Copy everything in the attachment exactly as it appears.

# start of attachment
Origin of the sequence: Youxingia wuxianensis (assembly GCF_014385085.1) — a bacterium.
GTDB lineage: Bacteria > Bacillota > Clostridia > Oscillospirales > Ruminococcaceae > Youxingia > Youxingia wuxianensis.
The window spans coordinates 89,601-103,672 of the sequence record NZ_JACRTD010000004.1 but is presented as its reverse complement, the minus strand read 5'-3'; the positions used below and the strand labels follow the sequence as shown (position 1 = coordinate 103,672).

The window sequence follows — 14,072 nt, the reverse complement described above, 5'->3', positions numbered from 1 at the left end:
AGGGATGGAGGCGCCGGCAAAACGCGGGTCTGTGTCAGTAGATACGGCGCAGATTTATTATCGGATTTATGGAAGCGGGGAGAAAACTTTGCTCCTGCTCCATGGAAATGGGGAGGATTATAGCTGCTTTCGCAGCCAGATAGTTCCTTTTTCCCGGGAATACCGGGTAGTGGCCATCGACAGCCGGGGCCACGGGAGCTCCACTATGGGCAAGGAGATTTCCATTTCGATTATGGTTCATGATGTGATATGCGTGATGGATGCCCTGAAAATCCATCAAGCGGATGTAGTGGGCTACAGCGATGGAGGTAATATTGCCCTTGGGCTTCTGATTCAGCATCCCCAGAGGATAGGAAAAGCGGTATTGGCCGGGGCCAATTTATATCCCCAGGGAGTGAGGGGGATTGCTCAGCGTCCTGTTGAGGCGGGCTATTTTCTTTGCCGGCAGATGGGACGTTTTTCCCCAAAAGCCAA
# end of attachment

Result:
Origin of the sequence: Youxingia wuxianensis (assembly GCF_014385085.1) — a bacterium.
GTDB lineage: Bacteria > Bacillota > Clostridia > Oscillospirales > Ruminococcaceae > Youxingia > Youxingia wuxianensis.
The window spans coordinates 89,601-103,672 of the sequence record NZ_JACRTD010000004.1 but is presented as its reverse complement, the minus strand read 5'-3'; the positions used below and the strand labels follow the sequence as shown (position 1 = coordinate 103,672).

The window sequence follows — 14,072 nt, the reverse complement described above, 5'->3', positions numbered from 1 at the left end:
AGGGATGGAGGCGCCGGCAAAACGCGGGTCTGTGTCAGTAGATACGGCGCAGATTTATTATCGGATTTATGGAAGCGGGGAGAAAACTTTGCTCCTGCTCCATGGAAATGGGGAGGATTATAGCTGCTTTCGCAGCCAGATAGTTCCTTTTTCCCGGGAATACCGGGTAGTGGCCATCGACAGCCGGGGCCACGGGAGCTCCACTATGGGCAAGGAGATTTCCATTTCGATTATGGTTCATGATGTGATATGCGTGATGGATGCCCTGAAAATCCATCAAGCGGATGTAGTGGGCTACAGCGATGGAGGTAATATTGCCCTTGGGCTTCTGATTCAGCATCCCCAGAGGATAGGAAAAGCGGTATTGGCCGGGGCCAATTTATATCCCCAGGGAGTGAGGGGGATTGCTCAGCGTCCTGTTGAGGCGGGCTATTTTCTTTGCCGGCAGATGGGACGTTTTTCCCCAAAAGCCAA